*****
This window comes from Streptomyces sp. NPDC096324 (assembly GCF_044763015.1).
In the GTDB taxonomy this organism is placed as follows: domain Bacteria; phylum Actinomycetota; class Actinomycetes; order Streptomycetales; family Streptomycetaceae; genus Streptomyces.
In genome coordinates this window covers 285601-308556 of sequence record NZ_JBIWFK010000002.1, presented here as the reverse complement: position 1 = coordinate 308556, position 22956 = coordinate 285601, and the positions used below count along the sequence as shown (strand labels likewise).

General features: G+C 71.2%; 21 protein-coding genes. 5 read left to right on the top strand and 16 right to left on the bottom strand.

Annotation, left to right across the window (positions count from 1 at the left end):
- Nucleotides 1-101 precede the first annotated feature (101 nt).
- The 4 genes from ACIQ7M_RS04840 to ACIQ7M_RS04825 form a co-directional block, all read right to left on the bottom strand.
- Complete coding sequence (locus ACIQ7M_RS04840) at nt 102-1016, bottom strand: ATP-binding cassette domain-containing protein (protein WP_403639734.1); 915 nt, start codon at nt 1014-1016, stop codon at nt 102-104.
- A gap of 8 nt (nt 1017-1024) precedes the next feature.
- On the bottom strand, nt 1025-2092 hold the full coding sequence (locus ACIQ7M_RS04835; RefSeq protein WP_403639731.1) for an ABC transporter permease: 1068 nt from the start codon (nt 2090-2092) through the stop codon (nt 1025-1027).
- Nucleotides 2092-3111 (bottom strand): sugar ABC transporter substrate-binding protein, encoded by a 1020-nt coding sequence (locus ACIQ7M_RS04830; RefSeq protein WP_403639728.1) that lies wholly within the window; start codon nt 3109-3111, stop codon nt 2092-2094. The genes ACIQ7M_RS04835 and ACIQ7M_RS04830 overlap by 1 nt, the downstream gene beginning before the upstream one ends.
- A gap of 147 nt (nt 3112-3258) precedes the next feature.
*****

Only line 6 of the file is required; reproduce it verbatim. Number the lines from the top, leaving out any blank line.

- Nucleotides 1-101 precede the first annotated feature (101 nt).